If you’re a Dallas hip-hop fan, you’ve likely heard “Southside Da Realist,” a 2004 single released by South Dallas rapper, Big Tuck of the Dirty South Rydaz.
“We set the standards, DSR was one of the first groups in Dallas to get a major deal, and ever since that day, we’ve been pushing forward,” said Cedric 'Big Tuck' Tuck.
Just one year prior to that major deal, the South Dallas rapper dropped what some have dubbed "the soundtrack of Dallas," Tuck added.
That track and the album “Purple Hulk” that accompanied it is one the reasons why Dallas-raised freelance hip-hop journalist, Taylor Crumpton is working to make sure the Dallas rap scene isn’t forgotten.
Merging journalism, hip-hop, and literature, Crumpton will archive Tuck’s work in a new essay.
“I think it's a divine alignment that I get to write about Big Tuck’s 'Purple Hulk,'" Crumpton said. "When you say Big Tuck in Dallas, it's like a living legend."
Over the course of her career, she’s traveled the country and says people often believe Texas only has one major hip-hop scene – Houston.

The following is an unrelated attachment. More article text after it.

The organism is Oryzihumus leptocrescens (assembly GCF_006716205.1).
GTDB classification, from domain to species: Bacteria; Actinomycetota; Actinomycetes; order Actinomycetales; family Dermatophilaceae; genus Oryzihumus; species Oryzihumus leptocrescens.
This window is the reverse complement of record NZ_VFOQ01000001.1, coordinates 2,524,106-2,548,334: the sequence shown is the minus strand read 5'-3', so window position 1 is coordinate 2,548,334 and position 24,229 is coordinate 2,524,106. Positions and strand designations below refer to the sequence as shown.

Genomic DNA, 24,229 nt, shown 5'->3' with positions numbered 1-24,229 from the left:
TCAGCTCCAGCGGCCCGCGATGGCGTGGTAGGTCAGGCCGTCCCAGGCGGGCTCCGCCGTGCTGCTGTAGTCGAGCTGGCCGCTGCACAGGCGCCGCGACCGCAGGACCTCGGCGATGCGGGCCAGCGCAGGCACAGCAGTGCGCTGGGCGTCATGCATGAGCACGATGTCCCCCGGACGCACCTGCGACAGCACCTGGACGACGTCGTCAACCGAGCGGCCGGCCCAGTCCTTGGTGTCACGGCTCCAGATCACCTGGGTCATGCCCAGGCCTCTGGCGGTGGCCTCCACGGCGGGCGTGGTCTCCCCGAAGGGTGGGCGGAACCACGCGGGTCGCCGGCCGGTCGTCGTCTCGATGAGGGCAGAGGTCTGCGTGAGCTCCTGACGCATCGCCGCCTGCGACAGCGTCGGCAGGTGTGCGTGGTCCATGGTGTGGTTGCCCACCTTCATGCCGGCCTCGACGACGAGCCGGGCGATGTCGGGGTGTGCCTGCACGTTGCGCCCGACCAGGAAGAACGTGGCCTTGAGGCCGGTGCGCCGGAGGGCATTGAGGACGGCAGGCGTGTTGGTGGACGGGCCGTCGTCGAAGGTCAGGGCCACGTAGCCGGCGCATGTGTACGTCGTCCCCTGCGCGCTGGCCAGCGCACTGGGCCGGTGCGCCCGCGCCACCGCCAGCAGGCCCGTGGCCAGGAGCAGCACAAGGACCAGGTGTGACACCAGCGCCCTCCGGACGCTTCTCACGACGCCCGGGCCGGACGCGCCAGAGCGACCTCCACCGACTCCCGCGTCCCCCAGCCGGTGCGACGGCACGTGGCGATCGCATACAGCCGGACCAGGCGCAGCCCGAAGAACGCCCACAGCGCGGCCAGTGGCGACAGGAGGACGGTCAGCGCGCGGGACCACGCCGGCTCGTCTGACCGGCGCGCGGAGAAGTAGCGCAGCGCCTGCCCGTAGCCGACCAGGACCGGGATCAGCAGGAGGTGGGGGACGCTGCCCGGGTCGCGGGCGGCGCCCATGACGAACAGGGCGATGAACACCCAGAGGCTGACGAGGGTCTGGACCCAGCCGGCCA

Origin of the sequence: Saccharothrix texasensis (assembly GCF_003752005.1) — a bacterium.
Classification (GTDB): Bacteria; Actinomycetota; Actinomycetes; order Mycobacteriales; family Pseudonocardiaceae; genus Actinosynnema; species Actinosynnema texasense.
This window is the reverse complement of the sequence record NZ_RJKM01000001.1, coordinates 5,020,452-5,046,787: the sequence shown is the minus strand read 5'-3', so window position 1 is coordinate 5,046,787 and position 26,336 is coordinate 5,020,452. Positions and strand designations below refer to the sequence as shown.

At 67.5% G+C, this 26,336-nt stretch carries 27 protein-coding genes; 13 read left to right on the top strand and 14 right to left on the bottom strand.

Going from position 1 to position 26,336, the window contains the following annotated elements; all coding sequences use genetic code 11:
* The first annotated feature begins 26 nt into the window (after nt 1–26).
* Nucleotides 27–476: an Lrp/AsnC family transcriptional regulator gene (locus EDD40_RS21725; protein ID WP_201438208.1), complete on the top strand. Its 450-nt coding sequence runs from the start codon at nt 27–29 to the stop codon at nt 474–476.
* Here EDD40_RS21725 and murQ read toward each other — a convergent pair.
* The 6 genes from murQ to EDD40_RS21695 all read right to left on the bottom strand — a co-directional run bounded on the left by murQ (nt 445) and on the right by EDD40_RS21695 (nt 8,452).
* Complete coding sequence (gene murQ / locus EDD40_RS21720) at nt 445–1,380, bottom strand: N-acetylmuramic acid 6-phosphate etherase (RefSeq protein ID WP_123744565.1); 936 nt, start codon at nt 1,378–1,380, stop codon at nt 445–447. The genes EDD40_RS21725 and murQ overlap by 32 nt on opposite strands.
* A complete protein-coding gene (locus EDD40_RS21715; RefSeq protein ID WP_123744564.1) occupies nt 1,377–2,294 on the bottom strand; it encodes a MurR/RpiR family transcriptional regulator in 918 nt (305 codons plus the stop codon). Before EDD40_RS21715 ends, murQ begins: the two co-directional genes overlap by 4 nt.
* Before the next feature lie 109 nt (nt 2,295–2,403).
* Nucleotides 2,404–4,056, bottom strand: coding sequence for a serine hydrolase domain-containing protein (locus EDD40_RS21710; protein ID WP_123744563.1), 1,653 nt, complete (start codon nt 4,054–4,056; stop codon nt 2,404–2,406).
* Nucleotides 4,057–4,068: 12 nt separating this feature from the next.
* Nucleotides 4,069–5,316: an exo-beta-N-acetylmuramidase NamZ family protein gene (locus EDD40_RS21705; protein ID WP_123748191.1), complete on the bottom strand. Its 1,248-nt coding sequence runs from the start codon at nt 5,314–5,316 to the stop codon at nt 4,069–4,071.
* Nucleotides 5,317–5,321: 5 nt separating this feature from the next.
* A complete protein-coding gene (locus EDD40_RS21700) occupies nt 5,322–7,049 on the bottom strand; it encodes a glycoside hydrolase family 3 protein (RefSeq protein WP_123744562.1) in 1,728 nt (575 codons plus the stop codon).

“My first love is Dallas, and after Dallas, it's hip-hop,” she added. “What I've displayed so much throughout my journalism career is fighting for Dallas’ place in hip-hop nationally, but especially in the south, right.”
The big announcement for her new partnership with "Halfway Books" came in the form of a tweet.
His intent – give freelance writers a chance to make their mark.
“I'm just honored to talk about his [Big Tuck] legacy, to archive it and what it means and hopefully transform that into a larger book about hip-hop in Dallas, because there's so much of a richness there.”
According to the guidelines for the essay, Taylor should finish up with her first draft in about a month. After she completes the essay, she’ll be able to monetize copies of her work.
More from our interview:
You can learn more about Taylor Crumpton by visiting her website here.
Crumpton mentions several artists and pioneers throughout the interview above, you can find their information below: